Parenting tip of the day: Helmets
It was the first day of "Learn to Play Hockey" at the Swansea Hockey Association in Toronto's Rennie Park this Saturday.
After bundling their 5- and 6-year-olds into a nearly impossible - and impossibly cute - amount of hockey equipment, some parents found themselves in a bind when they weren't allowed on the ice with their nervous offspring.
That's because the association doesn't allow any parents on the playing surface without helmets. Many had showed up with a pair of skates, hoping to be out there helping to pick new skaters up off the ice and otherwise assist with the cat herding. But the helmet-less were unable to go out there with their children - some who were having big first-day meltdowns.
It got me thinking about the whole "do as I say, not as I do thing," and the way we don't seem to value our own skulls the way we our those of our children.
We grew up without bike helmets and ski helmets, so it's our natural inclination to think of these things as excessive. But safety nuts that we are when it comes to our kids, we barely let them watch a hockey game without protective headgear.
The ski hill is another place of noggin-protecting inequity. I went on plenty of ski trips as a kid and never wore a helmet, but the Natasha Richardson tragedy last year really gave me pause. As a parent, I'm a little more keenly aware of the importance of staying alive, and I was saddened by her passing all the more because she'd be so missed by her kids.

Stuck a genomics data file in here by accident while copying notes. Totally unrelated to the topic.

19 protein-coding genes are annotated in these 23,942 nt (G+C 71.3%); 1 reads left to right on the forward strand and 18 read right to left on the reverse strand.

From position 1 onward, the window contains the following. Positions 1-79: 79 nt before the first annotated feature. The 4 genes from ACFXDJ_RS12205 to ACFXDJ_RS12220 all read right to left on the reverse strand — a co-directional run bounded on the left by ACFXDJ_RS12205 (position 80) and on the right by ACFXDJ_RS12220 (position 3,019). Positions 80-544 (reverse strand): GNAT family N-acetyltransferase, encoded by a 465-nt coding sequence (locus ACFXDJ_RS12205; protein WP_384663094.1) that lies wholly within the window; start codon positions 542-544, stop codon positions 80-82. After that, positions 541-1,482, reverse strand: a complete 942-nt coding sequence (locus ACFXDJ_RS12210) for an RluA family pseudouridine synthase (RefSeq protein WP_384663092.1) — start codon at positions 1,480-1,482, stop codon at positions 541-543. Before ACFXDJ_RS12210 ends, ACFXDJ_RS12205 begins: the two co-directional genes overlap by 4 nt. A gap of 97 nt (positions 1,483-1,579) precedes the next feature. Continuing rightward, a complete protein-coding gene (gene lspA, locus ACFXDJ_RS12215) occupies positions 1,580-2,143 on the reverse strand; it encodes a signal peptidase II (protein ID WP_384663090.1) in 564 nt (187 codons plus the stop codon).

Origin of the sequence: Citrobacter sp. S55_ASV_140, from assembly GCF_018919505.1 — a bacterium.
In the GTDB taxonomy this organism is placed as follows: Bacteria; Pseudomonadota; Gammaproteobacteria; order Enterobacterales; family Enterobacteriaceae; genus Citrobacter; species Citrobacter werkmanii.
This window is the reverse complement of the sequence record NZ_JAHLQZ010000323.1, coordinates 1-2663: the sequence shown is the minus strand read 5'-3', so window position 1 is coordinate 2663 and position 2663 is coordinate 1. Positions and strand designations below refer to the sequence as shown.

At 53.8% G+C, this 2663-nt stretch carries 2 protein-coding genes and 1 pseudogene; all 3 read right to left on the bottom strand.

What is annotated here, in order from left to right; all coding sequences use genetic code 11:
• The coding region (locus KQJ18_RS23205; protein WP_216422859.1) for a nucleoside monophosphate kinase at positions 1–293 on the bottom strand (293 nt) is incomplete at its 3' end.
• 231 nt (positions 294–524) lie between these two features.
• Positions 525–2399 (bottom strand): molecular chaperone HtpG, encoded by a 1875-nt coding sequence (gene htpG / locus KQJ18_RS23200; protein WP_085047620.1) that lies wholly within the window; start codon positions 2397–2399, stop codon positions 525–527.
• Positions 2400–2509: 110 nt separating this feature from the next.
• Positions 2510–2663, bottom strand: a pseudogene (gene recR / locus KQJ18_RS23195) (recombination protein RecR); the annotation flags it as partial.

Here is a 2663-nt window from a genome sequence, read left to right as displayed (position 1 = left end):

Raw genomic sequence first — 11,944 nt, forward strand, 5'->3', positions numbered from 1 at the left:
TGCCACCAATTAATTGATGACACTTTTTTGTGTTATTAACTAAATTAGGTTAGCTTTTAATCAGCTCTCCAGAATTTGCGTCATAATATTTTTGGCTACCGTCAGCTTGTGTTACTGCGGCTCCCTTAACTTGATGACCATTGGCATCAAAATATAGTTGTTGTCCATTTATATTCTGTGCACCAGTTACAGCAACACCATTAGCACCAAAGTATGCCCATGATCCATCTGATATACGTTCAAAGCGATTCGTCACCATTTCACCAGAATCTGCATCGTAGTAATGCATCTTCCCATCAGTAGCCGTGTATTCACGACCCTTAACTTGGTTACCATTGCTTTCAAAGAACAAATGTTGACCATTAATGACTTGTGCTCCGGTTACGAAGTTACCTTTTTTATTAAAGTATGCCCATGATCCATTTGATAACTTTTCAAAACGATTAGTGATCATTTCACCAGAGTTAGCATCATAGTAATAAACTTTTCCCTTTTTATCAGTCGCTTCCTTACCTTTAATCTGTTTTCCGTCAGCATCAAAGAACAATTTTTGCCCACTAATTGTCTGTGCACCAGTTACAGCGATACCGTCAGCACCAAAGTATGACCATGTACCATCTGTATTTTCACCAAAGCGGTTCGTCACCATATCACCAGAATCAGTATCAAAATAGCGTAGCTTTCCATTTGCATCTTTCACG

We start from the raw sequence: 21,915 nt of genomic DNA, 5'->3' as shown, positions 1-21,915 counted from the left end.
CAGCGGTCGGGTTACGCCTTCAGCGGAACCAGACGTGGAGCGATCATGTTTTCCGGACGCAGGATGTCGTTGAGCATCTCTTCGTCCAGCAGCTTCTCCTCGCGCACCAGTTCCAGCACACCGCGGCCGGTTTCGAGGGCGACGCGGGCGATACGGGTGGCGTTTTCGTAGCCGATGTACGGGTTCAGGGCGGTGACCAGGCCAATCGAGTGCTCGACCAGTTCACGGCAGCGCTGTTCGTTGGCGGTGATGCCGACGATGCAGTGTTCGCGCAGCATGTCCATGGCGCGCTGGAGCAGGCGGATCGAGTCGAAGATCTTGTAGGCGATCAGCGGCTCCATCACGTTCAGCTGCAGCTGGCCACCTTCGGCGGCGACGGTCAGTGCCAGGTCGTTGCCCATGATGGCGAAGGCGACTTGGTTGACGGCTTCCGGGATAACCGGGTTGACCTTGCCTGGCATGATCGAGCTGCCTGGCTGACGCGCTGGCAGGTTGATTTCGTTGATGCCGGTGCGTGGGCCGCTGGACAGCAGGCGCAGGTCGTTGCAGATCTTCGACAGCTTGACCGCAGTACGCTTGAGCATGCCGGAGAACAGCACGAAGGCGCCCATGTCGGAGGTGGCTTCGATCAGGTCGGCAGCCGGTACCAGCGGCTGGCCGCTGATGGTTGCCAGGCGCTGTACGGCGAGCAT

Safe Kids Canada is trying to use the 2010 Winter Games to draw attention to it's safe-skiing charter, and so it's asking people to commit to wearing helmets while skiing or snowboarding.
When Cameron took some basic ski lessons two winters ago, of course helmets were essential. I don't own one, but I think that's going to change before I next head to the slopes. After all, my brain should be sharp enough to protect the skull it's in, right? (Besides, I hear that wearing a ski helmet keeps you so much warmer, particularly on wind-whipped chairlifts.)
So where's the parenting tip in all of this? I guess it's simply this: Protect yourself and improve your helmet-enforcing credibility by putting one on yourself!